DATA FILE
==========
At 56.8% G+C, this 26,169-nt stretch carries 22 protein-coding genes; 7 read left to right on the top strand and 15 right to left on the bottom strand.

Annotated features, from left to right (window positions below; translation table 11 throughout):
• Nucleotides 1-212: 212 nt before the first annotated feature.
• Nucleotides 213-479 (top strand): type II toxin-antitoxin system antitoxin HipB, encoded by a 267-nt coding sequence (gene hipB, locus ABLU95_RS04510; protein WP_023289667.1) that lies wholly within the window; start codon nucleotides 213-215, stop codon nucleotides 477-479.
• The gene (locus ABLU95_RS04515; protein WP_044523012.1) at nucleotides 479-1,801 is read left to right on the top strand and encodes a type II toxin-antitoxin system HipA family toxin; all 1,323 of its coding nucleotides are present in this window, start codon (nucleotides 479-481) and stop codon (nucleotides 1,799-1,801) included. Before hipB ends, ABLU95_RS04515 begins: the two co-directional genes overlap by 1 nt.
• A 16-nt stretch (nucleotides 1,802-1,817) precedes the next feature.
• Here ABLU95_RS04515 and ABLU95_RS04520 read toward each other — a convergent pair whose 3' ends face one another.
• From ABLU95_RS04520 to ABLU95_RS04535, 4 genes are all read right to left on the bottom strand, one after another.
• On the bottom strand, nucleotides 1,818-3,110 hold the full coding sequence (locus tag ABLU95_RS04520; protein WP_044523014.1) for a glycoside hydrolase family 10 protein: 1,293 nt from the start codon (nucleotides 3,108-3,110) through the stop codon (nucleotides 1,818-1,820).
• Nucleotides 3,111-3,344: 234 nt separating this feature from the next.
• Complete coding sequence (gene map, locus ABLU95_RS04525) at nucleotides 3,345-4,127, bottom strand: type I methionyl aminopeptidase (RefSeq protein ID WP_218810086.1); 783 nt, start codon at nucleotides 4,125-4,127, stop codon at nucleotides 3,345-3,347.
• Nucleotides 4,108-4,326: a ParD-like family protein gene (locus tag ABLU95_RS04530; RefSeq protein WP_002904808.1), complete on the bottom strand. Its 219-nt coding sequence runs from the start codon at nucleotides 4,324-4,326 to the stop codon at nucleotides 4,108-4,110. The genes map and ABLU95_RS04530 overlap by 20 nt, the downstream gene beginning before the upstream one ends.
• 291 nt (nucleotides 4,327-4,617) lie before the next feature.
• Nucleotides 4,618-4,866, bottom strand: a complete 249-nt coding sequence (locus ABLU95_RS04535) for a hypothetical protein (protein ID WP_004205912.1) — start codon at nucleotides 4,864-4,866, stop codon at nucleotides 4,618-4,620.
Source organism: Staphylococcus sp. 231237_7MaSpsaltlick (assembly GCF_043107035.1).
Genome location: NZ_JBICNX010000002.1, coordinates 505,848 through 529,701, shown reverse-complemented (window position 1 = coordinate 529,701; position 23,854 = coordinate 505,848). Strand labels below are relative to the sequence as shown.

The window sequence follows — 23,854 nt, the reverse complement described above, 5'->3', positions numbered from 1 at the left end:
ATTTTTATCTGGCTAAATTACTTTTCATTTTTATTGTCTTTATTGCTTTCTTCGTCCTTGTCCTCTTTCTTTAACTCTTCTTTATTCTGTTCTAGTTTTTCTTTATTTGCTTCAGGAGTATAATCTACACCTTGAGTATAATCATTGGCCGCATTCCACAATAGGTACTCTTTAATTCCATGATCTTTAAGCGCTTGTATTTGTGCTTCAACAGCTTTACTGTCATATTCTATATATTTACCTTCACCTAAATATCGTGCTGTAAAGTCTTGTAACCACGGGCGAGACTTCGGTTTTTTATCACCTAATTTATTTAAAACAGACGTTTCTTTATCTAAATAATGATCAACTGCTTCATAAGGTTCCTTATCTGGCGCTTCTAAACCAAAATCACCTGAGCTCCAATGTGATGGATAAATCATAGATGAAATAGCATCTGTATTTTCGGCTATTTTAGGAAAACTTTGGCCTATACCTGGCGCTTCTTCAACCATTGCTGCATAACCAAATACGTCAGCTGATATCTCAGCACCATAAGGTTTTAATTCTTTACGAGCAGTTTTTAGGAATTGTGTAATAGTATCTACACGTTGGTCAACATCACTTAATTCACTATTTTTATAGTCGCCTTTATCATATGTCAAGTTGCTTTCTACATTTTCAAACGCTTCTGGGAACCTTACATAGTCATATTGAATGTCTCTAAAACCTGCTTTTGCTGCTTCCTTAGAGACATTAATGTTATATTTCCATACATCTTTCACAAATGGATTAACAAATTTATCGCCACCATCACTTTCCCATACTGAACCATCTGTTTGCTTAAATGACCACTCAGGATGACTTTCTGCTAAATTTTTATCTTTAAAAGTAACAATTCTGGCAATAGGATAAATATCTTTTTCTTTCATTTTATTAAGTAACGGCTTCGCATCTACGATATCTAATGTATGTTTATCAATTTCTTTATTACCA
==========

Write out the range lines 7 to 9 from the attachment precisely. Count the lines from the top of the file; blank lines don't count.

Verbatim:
• Here ABLU95_RS04515 and ABLU95_RS04520 read toward each other — a convergent pair whose 3' ends face one another.
• From ABLU95_RS04520 to ABLU95_RS04535, 4 genes are all read right to left on the bottom strand, one after another.
• On the bottom strand, nucleotides 1,818-3,110 hold the full coding sequence (locus tag ABLU95_RS04520; protein WP_044523014.1) for a glycoside hydrolase family 10 protein: 1,293 nt from the start codon (nucleotides 3,108-3,110) through the stop codon (nucleotides 1,818-1,820).